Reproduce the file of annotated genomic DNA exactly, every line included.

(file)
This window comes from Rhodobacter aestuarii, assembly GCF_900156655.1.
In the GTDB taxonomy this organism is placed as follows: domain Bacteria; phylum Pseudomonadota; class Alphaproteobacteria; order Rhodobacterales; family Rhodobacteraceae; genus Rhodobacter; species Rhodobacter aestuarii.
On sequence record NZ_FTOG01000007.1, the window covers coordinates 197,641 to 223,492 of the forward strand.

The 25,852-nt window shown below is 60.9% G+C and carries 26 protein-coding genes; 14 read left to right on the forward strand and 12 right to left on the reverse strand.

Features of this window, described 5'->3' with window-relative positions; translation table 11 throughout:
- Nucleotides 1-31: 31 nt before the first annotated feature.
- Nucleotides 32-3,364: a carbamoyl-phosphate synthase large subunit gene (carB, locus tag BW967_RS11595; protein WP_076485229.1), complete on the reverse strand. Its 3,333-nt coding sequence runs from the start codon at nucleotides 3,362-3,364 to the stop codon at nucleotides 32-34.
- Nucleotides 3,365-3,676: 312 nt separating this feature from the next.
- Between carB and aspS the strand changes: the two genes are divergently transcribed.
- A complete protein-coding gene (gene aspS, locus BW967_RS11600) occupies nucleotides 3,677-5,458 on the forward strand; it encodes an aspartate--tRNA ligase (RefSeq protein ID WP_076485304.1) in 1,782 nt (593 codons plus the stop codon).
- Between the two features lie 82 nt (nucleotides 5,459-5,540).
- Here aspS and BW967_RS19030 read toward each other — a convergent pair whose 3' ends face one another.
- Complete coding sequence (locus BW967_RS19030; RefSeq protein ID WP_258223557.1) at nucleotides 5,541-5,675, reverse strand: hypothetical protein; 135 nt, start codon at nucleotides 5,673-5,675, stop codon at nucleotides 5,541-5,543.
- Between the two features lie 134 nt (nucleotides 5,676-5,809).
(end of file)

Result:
This window comes from Rhodobacter aestuarii, assembly GCF_900156655.1.
In the GTDB taxonomy this organism is placed as follows: domain Bacteria; phylum Pseudomonadota; class Alphaproteobacteria; order Rhodobacterales; family Rhodobacteraceae; genus Rhodobacter; species Rhodobacter aestuarii.
On sequence record NZ_FTOG01000007.1, the window covers coordinates 197,641 to 223,492 of the forward strand.

The 25,852-nt window shown below is 60.9% G+C and carries 26 protein-coding genes; 14 read left to right on the forward strand and 12 right to left on the reverse strand.

Features of this window, described 5'->3' with window-relative positions; translation table 11 throughout:
- Nucleotides 1-31: 31 nt before the first annotated feature.
- Nucleotides 32-3,364: a carbamoyl-phosphate synthase large subunit gene (carB, locus tag BW967_RS11595; protein WP_076485229.1), complete on the reverse strand. Its 3,333-nt coding sequence runs from the start codon at nucleotides 3,362-3,364 to the stop codon at nucleotides 32-34.
- Nucleotides 3,365-3,676: 312 nt separating this feature from the next.
- Between carB and aspS the strand changes: the two genes are divergently transcribed.
- A complete protein-coding gene (gene aspS, locus BW967_RS11600) occupies nucleotides 3,677-5,458 on the forward strand; it encodes an aspartate--tRNA ligase (RefSeq protein ID WP_076485304.1) in 1,782 nt (593 codons plus the stop codon).
- Between the two features lie 82 nt (nucleotides 5,459-5,540).
- Here aspS and BW967_RS19030 read toward each other — a convergent pair whose 3' ends face one another.
- Complete coding sequence (locus BW967_RS19030; RefSeq protein ID WP_258223557.1) at nucleotides 5,541-5,675, reverse strand: hypothetical protein; 135 nt, start codon at nucleotides 5,673-5,675, stop codon at nucleotides 5,541-5,543.
- Between the two features lie 134 nt (nucleotides 5,676-5,809).